The doctor reassured me first thing that I hadn't suffered a stroke, then told me I had something called Bell's Palsy. I had never heard of it before in my life, and to be honest the doctor wasn't able to tell me a whole lot. Because it's not a life threatening disease there hasn't been a whole lot of research put into it.

Basically "they" (don't ask me to define who they are, please) believe BP is related to the Herpes Virus (which produces things like cold sores and Shingles), though no one can tell just what will trigger the condition. There is no rhyme nor reason to it - it attacks all ages, all races, both genders. It can appear on either side of the face, or even on both in extreme cases. People have been known to experience partial paralysis which disappears within a few days, will have complete paralysis which heals completely over time, while few will have permanent lasting effects. While most who experience this only get it once, there are others who have had it more times.

For myself, I had the complete paralysis. The doctor gave me a choice at the office. Odds were much of the paralysis might leave if I took a heavy dose of steroids and a viral medication, but I would have to stop nursing during that time. I simply wasn't willing to do so. I'd had the experience of not nursing with my first child due to extreme problems and didn't want to risk not being able to continue to do so even after the meds were out of my system.

For the first three months I endured an awful lot. I had to put a medicine on my eye at night at tape it shut, the effects of which I still struggle with as the eyelid retrained itself not to close without pulling up my cheek. Another side effect was the inability of my eardrum to work correctly, so everything came across as loud. I took to wearing an earplug every time I went outside, and a lot of the time when I held the baby. I still occasionally have problems with loud sounds. My eye began to water a lot, especially every time I ate. It's a bit ridiculous to have to hold a tissue in my hand so I can wipe away the tears so they wouldn't drip into my spaghetti. And yes, I still have a problem with the occasional watering eye, in particular when it's cold and windy outside.

There was a lot of pain as well, specifically on an area behind and below the ear, sort of right underneath the jaw. That side of my face became extremely sensitive, at times so bad I couldn't sleep on it at night. My sweet baby (whom we lovingly and laughingly referred to as our "Bobble-head Baby") would frequently bang his head on my face.

The psychological aftereffects were just as bad. I found myself developing defensive gestures, and recognized it even as I was doing it. For example, when I laughed or smiled my hand would automatically rise to cover up that side of my mouth. My hair parts naturally on the right side, and I began to wear my hair down more often so it would cover the left side of my face. I took to placing my finger on the corner of my mouth and pulling slightly so I could be understood better (one of the greatest ironies of Bell's Palsy - because there is no control of lip muscles you can't really say the letters "B", "P", "F", and "M").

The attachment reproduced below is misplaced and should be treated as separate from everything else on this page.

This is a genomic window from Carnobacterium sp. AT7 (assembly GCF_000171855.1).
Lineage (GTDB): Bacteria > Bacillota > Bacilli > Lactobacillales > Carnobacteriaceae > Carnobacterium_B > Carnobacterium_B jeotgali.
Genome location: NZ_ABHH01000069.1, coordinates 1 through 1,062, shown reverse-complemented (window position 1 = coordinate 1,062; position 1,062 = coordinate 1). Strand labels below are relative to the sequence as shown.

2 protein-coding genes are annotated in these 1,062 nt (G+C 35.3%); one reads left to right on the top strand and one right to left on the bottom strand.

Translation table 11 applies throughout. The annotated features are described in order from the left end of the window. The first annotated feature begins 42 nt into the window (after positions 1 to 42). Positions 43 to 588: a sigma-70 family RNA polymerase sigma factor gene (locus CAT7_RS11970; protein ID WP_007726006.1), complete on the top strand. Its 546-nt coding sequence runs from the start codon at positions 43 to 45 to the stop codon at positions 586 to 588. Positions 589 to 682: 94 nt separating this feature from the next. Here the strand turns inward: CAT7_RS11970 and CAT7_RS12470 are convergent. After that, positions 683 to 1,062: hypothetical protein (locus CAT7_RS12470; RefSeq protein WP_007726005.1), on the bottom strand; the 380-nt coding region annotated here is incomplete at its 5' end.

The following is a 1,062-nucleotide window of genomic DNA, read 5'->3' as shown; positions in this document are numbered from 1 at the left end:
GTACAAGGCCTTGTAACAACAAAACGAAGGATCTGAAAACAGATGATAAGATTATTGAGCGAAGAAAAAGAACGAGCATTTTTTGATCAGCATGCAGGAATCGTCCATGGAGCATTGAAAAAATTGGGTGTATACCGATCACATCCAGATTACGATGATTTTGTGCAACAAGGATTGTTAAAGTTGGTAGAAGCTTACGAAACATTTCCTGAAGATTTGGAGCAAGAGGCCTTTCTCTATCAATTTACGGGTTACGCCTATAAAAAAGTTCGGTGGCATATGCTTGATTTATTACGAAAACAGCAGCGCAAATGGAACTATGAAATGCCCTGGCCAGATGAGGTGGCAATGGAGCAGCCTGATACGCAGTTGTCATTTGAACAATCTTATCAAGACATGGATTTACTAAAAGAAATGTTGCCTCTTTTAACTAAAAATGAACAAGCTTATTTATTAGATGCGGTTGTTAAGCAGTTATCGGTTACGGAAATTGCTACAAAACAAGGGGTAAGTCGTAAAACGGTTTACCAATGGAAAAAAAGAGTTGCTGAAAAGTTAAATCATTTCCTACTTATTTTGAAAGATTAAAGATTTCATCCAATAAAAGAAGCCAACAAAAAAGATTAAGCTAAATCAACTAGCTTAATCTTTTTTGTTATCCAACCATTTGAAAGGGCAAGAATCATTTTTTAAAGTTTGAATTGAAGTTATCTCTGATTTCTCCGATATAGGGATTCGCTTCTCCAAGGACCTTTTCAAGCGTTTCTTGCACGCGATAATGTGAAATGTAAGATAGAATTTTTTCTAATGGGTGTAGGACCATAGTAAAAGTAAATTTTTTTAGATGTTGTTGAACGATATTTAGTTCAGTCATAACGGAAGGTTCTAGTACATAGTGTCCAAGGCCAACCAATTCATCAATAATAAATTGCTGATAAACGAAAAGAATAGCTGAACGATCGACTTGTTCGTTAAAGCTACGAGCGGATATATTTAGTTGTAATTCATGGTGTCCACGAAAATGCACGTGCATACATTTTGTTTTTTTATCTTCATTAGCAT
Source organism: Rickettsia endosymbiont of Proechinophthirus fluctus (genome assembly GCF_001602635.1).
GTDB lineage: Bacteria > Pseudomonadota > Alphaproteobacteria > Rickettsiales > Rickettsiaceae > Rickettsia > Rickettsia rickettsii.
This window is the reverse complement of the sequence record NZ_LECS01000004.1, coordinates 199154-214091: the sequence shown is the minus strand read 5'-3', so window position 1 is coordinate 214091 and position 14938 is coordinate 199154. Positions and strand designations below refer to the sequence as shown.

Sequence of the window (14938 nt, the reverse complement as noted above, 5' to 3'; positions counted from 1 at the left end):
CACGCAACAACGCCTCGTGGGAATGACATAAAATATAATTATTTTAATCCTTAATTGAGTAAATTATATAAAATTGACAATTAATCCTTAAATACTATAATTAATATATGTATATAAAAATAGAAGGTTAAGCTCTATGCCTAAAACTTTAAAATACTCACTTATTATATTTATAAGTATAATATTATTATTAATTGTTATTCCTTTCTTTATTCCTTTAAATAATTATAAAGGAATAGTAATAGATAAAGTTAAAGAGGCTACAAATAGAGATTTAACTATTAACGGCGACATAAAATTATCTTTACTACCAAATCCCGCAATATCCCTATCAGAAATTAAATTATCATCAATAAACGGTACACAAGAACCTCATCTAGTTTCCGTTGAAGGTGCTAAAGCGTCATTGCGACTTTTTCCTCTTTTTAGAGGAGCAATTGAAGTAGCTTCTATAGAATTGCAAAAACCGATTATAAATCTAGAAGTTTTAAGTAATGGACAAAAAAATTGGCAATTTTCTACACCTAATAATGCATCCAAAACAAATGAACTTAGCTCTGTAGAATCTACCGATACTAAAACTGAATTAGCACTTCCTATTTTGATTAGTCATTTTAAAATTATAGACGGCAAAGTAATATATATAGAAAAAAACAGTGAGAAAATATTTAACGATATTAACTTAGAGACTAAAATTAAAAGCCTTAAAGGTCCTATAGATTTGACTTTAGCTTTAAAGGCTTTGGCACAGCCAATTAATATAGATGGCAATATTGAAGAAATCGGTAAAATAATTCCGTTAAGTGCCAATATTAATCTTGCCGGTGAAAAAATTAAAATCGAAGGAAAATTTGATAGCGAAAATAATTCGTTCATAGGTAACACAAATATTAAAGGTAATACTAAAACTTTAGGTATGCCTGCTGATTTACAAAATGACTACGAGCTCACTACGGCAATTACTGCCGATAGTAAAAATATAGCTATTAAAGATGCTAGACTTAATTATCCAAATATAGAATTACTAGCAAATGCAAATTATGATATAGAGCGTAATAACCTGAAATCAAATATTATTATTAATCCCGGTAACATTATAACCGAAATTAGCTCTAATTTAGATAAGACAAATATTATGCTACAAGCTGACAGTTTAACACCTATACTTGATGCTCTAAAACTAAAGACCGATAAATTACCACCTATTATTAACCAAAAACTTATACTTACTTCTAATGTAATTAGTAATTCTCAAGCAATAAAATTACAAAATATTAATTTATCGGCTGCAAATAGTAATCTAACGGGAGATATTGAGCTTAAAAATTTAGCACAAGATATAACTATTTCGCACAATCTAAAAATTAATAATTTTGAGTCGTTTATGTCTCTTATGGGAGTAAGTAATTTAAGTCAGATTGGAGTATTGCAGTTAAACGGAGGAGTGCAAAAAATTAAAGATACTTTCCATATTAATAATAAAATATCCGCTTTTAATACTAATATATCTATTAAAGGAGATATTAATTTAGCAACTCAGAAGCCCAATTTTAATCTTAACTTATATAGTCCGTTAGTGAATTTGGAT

I hated being introduced to new people, not knowing if I wanted them to ask about it, or just ignore it altogether. It put people off, and I can't say I blame them. I remember one morning just before we were heading off to church, I found some pictures in a bag I hadn't had a chance to look at yet. I'd tried to smile, and the effect was horrid. I began crying. It couldn't be helped. My first instinct was to rip the picture up, but I think it's still lurking around the house somewhere. I never wanted to have another picture taken of me again. I felt beyond ugly. Smiling no longer happened naturally, which was particularly heartbreaking as I love to smile.

The first ray of hope occurred almost exactly three months to the day. I was in the bathroom looking in the mirror, and tried to smile. And for the first time in three months I made a movement on purpose: there was a tiny move at the corner of my mouth! I'd experienced a lot of involuntary muscle spasms, but this was the first thing that happened because I wanted it to happen!

Healing was slow going, and has never been complete. You can mostly tell when I take a picture, especially when I'm not aware it's being taken and smiling wide. I still hate having pictures taken, and try to be the one behind the camera. But I have hope.

That first day my husband gave me a priesthood blessing, where I was promised a full recovery. I've received enough blessings and promises over the years to know it doesn't always happen in the ways and times we expect, but I have faith that one day I'll be able to smile without feeling self-conscious about it. I was given an extra special booster the same day I saw the picture of myself - mere minutes after I'd stopped crying my oldest came into the kitchen and told me I was beautiful. You have no idea how much that was needed.

Almost two years later I got BP again, but this time I knew the warning signs, wasn't nursing or pregnant, and was able to take the meds. There was no paralysis that time.

In the hopes I can help someone else who might possibly experience this same thing, here are some of the symptoms you might experience before the paralysis hits in the hopes you can get into the doctor:

I'd begun to get a cold in my neck. In particular there was a pain in the area towards the front, sort of next to the throat. It felt like a stiff neck I couldn't get rid of, not even with pain relievers. Food and liquids tasted weird on that side of my tongue at least a day beforehand. I was excessively tired (but blamed it on the baby. Others I've talked to have said they were tired as well). Remember to keep an eye on the other symptoms I mentioned above: drooling, sensitive ear, numbness in the face, sluggishness of the facial muscles, and a watery eye.